Farah to make Marathon appearance
Double Olympic champion Mo Farah will run half of this year's Virgin London Marathon before making his debut over the full distance on the streets of the capital in 2014.
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Farah will start with the elite men's field on April 21 and run to halfway, alongside the likes of marathon world record holder Patrick Makau, Olympic champion Stephen Kiprotich and world champion Abel Kirui.
The 29-year-old, who won Olympic gold over 10,000 and 5,000 metres in London last year, has always said he would eventually move up to the marathon, with his coach Alberto Salazar suggesting Farah could even target a marathon and 10,000m double at the Rio Olympics in 2016.
Farah, who was competing over 3,000m at the British Athletics Grand Prix on Saturday before switching to a half-marathon in New Orleans next weekend, said: "As a young boy growing up in London it has always been my ambition to run the London Marathon.
"I won the Mini Marathon when I was younger and have watched the race every year for as long as I can remember.
"I will make my marathon debut in the 2014 London Marathon but will run the 2013 race to halfway as part of my preparation for 2014. It will allow me to understand the course and the systems I will need when I run the full distance.
"To run as the double Olympic champion makes it even more special. Dave Bedford (former race director) and the London Marathon have always been there for me and it will be my pleasure to run my first marathon in London."
Farah made his half-marathon debut in 2011 when he won in New York in 60 minutes 23 seconds, a British record.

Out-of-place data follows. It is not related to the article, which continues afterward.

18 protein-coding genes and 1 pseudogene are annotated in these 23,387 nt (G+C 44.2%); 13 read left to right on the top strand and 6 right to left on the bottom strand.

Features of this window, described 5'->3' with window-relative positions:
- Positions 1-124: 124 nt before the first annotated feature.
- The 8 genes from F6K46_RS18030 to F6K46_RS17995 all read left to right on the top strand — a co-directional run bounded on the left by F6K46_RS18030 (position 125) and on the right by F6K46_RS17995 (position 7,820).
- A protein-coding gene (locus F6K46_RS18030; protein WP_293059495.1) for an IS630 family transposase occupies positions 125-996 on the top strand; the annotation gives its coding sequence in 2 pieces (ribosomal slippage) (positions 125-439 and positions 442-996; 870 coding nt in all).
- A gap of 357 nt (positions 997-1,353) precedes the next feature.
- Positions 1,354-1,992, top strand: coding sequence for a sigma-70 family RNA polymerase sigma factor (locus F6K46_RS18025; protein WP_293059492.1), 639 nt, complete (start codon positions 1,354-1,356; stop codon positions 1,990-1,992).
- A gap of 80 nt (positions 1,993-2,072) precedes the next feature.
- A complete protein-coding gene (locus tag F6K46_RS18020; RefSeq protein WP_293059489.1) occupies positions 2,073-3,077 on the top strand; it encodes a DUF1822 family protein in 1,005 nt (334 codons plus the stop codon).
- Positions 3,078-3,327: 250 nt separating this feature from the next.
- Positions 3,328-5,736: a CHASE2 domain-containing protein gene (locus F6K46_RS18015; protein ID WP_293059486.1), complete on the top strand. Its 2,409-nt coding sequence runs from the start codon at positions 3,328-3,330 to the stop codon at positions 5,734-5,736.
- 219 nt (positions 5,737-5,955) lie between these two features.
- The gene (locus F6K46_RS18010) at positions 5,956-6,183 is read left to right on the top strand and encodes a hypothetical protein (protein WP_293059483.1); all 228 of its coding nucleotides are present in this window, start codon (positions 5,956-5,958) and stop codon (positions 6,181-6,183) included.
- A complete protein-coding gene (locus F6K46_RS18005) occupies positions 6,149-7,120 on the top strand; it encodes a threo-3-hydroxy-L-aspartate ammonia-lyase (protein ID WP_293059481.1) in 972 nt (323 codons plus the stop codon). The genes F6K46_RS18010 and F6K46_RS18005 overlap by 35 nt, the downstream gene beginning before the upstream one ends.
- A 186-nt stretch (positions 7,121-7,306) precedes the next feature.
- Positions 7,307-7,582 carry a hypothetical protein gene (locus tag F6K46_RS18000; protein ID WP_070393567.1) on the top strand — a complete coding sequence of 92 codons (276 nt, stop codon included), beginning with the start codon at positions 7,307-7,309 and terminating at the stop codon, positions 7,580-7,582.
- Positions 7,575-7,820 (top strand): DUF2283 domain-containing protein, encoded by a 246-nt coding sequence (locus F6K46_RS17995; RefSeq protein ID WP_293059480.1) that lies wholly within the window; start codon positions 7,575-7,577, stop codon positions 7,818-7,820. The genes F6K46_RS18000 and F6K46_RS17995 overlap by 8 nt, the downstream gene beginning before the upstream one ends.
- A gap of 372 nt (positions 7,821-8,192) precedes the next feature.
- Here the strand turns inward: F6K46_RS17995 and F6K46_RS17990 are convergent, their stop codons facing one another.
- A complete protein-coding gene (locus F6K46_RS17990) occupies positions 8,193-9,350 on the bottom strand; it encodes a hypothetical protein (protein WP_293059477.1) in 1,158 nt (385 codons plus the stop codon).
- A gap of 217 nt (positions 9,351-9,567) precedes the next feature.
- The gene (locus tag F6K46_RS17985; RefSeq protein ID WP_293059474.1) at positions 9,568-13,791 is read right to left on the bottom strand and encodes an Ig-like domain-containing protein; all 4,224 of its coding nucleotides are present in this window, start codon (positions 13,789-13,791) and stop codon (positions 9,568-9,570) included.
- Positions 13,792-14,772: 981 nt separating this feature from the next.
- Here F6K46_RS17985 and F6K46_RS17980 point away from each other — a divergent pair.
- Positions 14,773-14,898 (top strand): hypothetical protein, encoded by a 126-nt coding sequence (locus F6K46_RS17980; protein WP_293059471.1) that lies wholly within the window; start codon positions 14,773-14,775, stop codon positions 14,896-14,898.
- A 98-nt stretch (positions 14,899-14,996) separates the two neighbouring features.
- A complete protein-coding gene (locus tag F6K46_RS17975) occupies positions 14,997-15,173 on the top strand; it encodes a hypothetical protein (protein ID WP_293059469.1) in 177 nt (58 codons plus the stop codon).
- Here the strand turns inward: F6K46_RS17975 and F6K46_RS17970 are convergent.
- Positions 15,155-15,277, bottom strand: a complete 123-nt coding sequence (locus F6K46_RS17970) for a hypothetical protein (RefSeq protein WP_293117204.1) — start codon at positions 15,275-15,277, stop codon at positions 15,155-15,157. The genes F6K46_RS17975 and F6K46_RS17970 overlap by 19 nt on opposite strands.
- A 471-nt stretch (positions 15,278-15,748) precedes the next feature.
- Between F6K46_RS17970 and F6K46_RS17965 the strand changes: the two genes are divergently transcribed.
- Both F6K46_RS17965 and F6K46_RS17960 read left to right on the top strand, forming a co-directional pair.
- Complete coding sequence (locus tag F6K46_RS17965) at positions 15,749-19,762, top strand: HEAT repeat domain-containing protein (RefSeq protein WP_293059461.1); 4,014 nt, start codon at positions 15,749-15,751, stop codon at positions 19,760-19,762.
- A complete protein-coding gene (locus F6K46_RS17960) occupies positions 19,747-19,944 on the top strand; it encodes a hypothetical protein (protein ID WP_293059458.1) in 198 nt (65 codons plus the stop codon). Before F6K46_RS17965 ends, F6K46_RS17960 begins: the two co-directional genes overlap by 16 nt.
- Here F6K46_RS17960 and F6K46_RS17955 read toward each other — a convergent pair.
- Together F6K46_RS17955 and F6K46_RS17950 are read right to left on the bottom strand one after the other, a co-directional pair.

London Marathon race director Hugh Brasher said: "We are delighted that Mo wants to run with our elite runners this year.
"We have been following and supporting Mo's career since he first won the Mini London Marathon 15 years ago and are full of anticipation for his marathon debut in 2014.
"Hopefully, his experience of the race, the route and the unique atmosphere of the London Marathon will stand him in good stead when he takes on the full race next year.
"We are sure he will gain some valuable insights and come back fully prepared for the challenge."
Paula Radcliffe described Farah's decision to only run half of the race as "a little strange".
The 39-year-old, who won the women's race in London in 2002, 2003 and 2005, told the BBC: "Honestly I find it a little bit strange - it's not what I would have done.
"Either you find a good half marathon somewhere or you take the plunge and attack the distance and race it.
"Here he's caught between two stools. For me you go into the London Marathon when you're ready to do it and attack it hard. But everybody has different reasons."